Perhaps this is by virtue of whatever BA drivers they’re using for the treble, or it’s my younger, sensitive ears - I don’t know. Ironically enough, when I boost the treble even more using the switch, the screeching issue is somewhat mitigated. However, at this point, the VX’s treble is overly shrill, bright, and effectively (if it wasn’t almost already) unlistenable for me. It’s not pretty either way. 

qdc Anole VX IEM | headphones.com

Technical Performance

The Anole VX is a very technical monitor, and for me, there’s no greater standout than its sheer resolving capability. I’m just going to steal an analogy I’ve often heard used to describe the VX: Think of most (good) flagship IEMs as sitting at around 1080p resolution. When you slap on the VX, it’s like you’re suddenly seeing everything in 4K. It’s not a jump that’s going to blow your mind if you’ve heard said flagships, or perhaps electrostatic/planar magnetic headphones, but within the context of IEMs? The VX is a top dog, no problem, if not the top dog.

So I think the first word that came to mind when I listened to the VX was “sterile”. It just makes all the individual layers, nuances in a track pop at you, and pure resolution is nothing short of excellent. But over time I’ve realized that this probably isn’t the best way to describe it. After all, the word implies something that is totally clean, devoid of flaw - which the VX is far from being. Let’s talk about that. 

One of the most disconcerting qualities about VX is the way it images, projects vocals onto the soundstage. I noticed this almost immediately with Sawano Hiroyuki’s “Cry” and “A/Z”. The mastering has the vocalist, Mizuki, a good deal further back on the stage. But with the VX, her voice is almost anchored to the floor of the soundstage like something is pulling it down. Even the Campfire Solaris 2020 with its blobby, bloated midrange, and the Sony IER-M9 with its vocals that float in a pseudo-limbo are more defined when it comes to projecting. 

And it’s not an issue with just vocal presentation. At other times, such as with Jason Aldean’s “Talk About Georgia,” there’s minor outward diffusal at the expense of the image almost feeling straight-up inverted. VX’s center image too frequently takes on a one-dimensional quality and there’s a subsequent lack of perceived depth, both of which are flaws that should have no business plaguing a top-tier IEM in this reviewer’s opinion. I often see the term “in-your-head” imaging thrown around; this is the epitome of it concentrated in a pin-point lethal dose. A shame really, as looking past this, I do think the VX has good positional cues and stage size.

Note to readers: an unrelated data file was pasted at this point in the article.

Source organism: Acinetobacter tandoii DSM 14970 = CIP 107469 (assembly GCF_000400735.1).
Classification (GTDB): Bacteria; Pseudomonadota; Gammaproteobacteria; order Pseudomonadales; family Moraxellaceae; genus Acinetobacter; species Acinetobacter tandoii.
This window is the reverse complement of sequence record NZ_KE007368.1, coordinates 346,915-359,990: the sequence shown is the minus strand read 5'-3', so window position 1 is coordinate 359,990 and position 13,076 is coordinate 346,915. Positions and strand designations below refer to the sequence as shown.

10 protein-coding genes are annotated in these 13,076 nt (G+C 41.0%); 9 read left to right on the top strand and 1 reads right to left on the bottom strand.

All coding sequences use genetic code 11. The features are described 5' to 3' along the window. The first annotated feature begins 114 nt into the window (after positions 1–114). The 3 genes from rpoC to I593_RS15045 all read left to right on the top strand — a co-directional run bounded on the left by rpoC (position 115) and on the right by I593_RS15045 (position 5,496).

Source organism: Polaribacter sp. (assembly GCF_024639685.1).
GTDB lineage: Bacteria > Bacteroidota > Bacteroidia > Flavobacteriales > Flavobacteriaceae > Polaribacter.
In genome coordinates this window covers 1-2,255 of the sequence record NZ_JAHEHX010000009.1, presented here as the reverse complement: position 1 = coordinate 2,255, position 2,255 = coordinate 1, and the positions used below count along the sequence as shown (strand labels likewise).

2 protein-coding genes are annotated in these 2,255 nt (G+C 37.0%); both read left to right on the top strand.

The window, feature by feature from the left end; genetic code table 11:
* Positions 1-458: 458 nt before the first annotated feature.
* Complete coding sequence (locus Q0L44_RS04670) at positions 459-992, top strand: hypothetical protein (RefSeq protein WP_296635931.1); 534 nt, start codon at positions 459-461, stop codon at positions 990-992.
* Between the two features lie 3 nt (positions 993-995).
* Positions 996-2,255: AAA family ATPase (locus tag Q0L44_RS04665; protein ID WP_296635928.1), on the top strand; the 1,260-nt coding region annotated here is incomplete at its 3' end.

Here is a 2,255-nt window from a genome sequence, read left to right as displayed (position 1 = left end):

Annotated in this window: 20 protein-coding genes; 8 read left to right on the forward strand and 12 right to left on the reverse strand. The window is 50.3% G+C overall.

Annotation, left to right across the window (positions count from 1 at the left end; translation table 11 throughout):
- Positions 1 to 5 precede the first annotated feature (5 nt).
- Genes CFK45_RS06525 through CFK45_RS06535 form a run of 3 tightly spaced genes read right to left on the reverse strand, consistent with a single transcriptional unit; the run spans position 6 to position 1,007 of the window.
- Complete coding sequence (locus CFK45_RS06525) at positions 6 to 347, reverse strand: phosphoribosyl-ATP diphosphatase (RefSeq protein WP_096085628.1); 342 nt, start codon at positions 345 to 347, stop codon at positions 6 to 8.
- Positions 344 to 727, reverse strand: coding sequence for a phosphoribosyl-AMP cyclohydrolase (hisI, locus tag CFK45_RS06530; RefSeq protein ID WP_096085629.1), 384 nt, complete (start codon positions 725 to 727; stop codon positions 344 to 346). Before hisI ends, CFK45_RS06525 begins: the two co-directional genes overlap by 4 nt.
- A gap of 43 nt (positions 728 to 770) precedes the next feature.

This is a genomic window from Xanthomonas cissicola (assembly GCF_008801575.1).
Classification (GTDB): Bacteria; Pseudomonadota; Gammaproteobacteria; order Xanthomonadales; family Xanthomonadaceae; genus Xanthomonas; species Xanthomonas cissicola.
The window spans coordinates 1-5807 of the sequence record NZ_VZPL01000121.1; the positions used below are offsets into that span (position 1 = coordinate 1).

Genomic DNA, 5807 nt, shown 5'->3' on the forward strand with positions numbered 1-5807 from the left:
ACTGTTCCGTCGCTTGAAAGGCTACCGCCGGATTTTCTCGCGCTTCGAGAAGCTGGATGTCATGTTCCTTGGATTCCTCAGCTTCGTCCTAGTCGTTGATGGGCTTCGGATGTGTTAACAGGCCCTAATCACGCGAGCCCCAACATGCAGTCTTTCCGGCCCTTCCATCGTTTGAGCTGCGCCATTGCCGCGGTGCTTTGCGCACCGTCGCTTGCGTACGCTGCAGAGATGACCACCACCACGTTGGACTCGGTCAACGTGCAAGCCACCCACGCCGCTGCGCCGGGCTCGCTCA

Furthermore, as with most BA IEMs, the VX suffers from the hallmarks of BA timbre. There’s a plasticky texture to its notes; in particular, said notes lack density. And for me, this doesn’t play too well with its incredible resolution: Almost like paper, the transients are thin, razor sharp, and boy do they cut. VX’s hyper-boosted clarity ultimately rings artificial, borders on fatiguing in tandem with its blunted macrodynamics and shrill treble. 

Macrodynamics - I should probably clarify how I understand this term. For me, these are the minute decibel shifts in a recording and how an IEM scales them. Think of riding a roller-coaster for example. You want to move quickly, but you also want to hit all those build-ups, peaks, and free-falls, or the fun is lost. Most BA IEMs are indeed quite fast, but I find they fail to scale these shifts, resulting in something that I call “compression”. While VX isn’t outright compressed, there seems to be an upward skew to its transients, like it’s always riding high. Now to be fair, I still think VX’s BA timbre issues are somewhat overblown. It doesn’t enter into smothered, BA “artifact” territory to my ears at all, and I can see why some might enjoy that edgy quality to its transients as fatiguing as it is to me. 

qdc Anole VX IEM | headphones.com

Select Comparisons

The VX has been on my short-list for quite some time, and that’s due largely to the well-known IEM reviewer, Crinacle. For those who don’t know this reviewer, he has a (in)famous ranking list where he scores IEMs on a scale from S-to-F tier with the former being the best. He has no less than four IEMs in S-tier (out of hundreds of IEMs), and VX marks the final one I’ve heard, so I’ll be doing a brief shoot out here. 

Vision Ears VE8

Like qdc, Vision Ears has a smaller presence in the States, but they’re one to keep an eye on. This is Vision Ear’s 8BA IEM, and I think it’s the best out of their lineup. The VE8 follows something pretty close to a neutral sound signature. In general, you can expect it to have a good deal more warmth and to be less “clinical” than VX. 

  • VX has better bass for my preferences. The VE8 is lacking a little sub-bass quantity and suffers from most of the hallmarks of BA bass. More specifically it has flabby, one-note dynamic slam, although it might have slightly better texture than the VX. 
  • VE8 has a good deal more note weight to the lower midrange and probably some of the best presentation I’ve heard for male vocals. Conversely, the VX has a more pleasing tilt to female vocals, something I don’t find the VE8 to do particularly well as there’s a small peak at 6kHz that results in sibilance.